Accolades: National Publication Lauds Pioneer for Focused Ultrasound Innovations

April 19, 2024 By Dan Heuchert, Dan Heuchert,

Modern Healthcare recognized UVA Health neurosurgeon Dr. W. Jeffrey Elias as one of its Innovators for 2024 for his pioneering work in the field of focused ultrasound.

Modern Healthcare’s Innovators Awards program recognizes leaders and organizations driving innovation that improves patient care, achieves measurable results and contributes to the clinical and financial goals of the organization.

The profiles of the honorees are featured in the current issue of Modern Healthcare magazine and online at

The use of focused ultrasound technology can replace a surgeon’s scalpel with focused sound waves. Instead of requiring a neurosurgeon to cut into a patient’s skull, the technology focuses sound waves deep inside a patient’s brain to disrupt faulty brain circuits. Elias’ pioneering research helped pave the way for federal Food and Drug Administration approval of the technology as a treatment option both for essential tremor, a common movement disorder, and Parkinson’s disease symptoms.

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His success has attracted national and international attention, drawn patients to UVA Health from around the world, and spurred research into the potential of the technology for many other applications, including UVA Health’s own Focused Ultrasound Cancer Immunotherapy Center. The impact of Elias’ work can be seen in the growing number of hospitals around the globe offering focused ultrasound treatments.

General Assembly Commends Outgoing Dean

The Virginia General Assembly passed a resolution March 4 commending Risa Goluboff’s term as dean of the University of Virginia School of Law, which ends June 30.

Risa Goluboff

The Virginia General Assembly passed a resolution lauding Risa Goluboff for her term as dean of the UVA School of Law. (Contributed photo)

The resolution, sponsored by state Sens. Creigh Deeds and Scott Surovell and state Del. Rip Sullivan, noted in part, “Risa Goluboff made history at UVA Law both by becoming the school’s first female dean and through her achievements in the areas of faculty hiring, fundraising and student experience.”

Goluboff is the author of “Vagrant Nation: Police Power, Constitutional Change, and the Making of the 1960s” and “The Lost Promise of Civil Rights.” She is the Arnold H. Leon Professor of Law and a professor of history at UVA.

Air Force ROTC Leader Earns Inaugural ‘Instructor of the Year’ Honor

U.S. Air Force Maj. Tim Robles last week received the first Col. James A. Ball University of Virginia ROTC Instructor of the Year award, inaugurated this spring by a group of ROTC alumni to honor an instructor who was influential in their careers and lives.

Tim Robles in uniform standing in front of an American flag

U.S. Air Force Maj. Tim Robles is the inaugural winner of the Ball Award, given to a top junior ROTC instructor. (Contributed photo)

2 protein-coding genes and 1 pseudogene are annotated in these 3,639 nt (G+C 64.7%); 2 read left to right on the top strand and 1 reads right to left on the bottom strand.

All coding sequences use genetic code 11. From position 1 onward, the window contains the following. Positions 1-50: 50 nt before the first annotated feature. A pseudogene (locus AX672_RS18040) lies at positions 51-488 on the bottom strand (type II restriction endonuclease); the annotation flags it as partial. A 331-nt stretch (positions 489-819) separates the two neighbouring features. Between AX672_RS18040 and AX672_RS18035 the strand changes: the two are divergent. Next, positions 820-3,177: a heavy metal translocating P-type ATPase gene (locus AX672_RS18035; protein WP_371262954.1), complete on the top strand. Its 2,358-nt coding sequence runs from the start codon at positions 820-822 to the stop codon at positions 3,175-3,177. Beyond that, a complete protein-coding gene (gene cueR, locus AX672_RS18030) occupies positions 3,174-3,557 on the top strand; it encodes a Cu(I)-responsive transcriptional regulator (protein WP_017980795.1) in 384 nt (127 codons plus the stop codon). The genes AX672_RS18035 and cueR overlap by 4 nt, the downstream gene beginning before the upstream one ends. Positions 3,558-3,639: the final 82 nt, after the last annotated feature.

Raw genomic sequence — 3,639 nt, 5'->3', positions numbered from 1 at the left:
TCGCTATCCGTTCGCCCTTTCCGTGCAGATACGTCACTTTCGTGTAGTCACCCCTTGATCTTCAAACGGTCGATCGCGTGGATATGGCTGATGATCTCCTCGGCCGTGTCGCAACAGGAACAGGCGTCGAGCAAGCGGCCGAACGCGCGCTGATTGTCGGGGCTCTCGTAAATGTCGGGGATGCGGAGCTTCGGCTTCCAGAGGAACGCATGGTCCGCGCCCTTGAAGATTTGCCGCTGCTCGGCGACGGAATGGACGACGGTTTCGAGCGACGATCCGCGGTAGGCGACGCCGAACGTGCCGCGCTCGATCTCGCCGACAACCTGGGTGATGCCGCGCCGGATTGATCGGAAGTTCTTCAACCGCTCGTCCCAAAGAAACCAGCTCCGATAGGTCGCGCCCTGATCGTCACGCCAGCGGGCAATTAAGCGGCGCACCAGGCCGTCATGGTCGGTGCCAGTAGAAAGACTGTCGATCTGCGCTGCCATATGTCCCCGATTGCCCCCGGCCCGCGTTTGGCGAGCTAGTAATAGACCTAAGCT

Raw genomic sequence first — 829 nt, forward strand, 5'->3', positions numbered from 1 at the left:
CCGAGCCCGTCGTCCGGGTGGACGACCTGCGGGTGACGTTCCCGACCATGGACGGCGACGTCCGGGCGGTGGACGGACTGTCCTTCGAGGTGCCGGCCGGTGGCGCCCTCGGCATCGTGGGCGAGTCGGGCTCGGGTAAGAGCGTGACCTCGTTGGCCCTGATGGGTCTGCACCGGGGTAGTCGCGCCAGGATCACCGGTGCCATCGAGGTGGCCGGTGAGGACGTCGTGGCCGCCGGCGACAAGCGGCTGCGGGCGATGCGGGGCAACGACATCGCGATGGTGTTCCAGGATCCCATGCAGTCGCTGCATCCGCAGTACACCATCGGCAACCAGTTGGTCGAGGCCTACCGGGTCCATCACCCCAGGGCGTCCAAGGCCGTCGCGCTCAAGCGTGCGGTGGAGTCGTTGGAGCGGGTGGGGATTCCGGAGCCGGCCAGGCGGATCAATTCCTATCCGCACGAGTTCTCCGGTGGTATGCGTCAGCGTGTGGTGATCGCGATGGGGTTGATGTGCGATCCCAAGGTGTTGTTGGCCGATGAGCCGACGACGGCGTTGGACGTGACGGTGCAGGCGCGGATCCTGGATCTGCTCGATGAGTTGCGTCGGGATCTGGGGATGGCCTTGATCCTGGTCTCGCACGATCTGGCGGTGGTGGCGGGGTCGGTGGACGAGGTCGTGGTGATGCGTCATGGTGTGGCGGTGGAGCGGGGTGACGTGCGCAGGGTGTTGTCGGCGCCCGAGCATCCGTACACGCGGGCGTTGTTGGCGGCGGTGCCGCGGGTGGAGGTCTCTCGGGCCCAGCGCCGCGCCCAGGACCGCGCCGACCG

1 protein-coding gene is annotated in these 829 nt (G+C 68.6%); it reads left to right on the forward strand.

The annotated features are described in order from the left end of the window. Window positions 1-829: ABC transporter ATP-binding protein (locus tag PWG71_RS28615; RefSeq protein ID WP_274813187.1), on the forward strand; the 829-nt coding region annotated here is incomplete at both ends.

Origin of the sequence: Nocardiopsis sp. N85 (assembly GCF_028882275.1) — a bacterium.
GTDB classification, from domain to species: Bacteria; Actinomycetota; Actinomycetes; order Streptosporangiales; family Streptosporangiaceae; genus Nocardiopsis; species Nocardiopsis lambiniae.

Robles, an intelligence officer in the Air Force, traveled more than 400 miles each week to teach cadets at UVA, James Madison University and Liberty University. He researched and created a new leadership development guide for the cadet’s use, overhauled detachment field training events and helped conduct a nationwide review of Air Force ROTC detachments’ self-assessments. He is due to be reassigned this summer.

Ball, who served UVA’s Air Force ROTC unit from 1971 to 1975, was on hand for the ceremony. He learned of his namesake award during an informal luncheon with his former students earlier in the day.

Senior leaders in the Air Force/Space Force, Army and Navy units will annually nominate assistant professors who excel in “teaching performance, counseling abilities, civilian activities and contributions to the national ROTC unit” for the award.

“For me, and I think the many of us from the ‘70s who have reunited in the last couple of years, (the award) is about memorializing our feelings for one of those lesser-known heroes of our dear institutions, both UVA and the Air Force,” retired Air Force Lt. Col. John Valliere wrote in an email. 

Valliere is one of Ball’s former students.

UVA Chemist Selected for Research in Germany

Charles Machan with a blue and orange bow tie, smiling

The Friedrich Wilhelm Bessel Award will allow chemistry professor Charles Machan to advance his research in Germany. (Photo by Tom Cogill)

Charles Machan, an associate professor of chemistry who researches catalytic materials for the use of solar electricity in converting water and carbon dioxide into fuels and chemicals, has received the Friedrich Wilhelm Bessel Award from the Alexander von Humboldt Foundation.

The award carries an approximately $48,000 stipend and the opportunity to conduct six to 12 months of research at the University of Erlangen-Nuremberg. Funded by Germany’s Federal Ministry of Education and Research, the award is named for Bessel, a prominent German astronomer and mathematician who died in 1846. It is open to internationally recognized researchers from countries other than Germany who earned their doctorates fewer than 18 years ago. Approximately 20 winners are selected each year from nominations submitted by German researchers.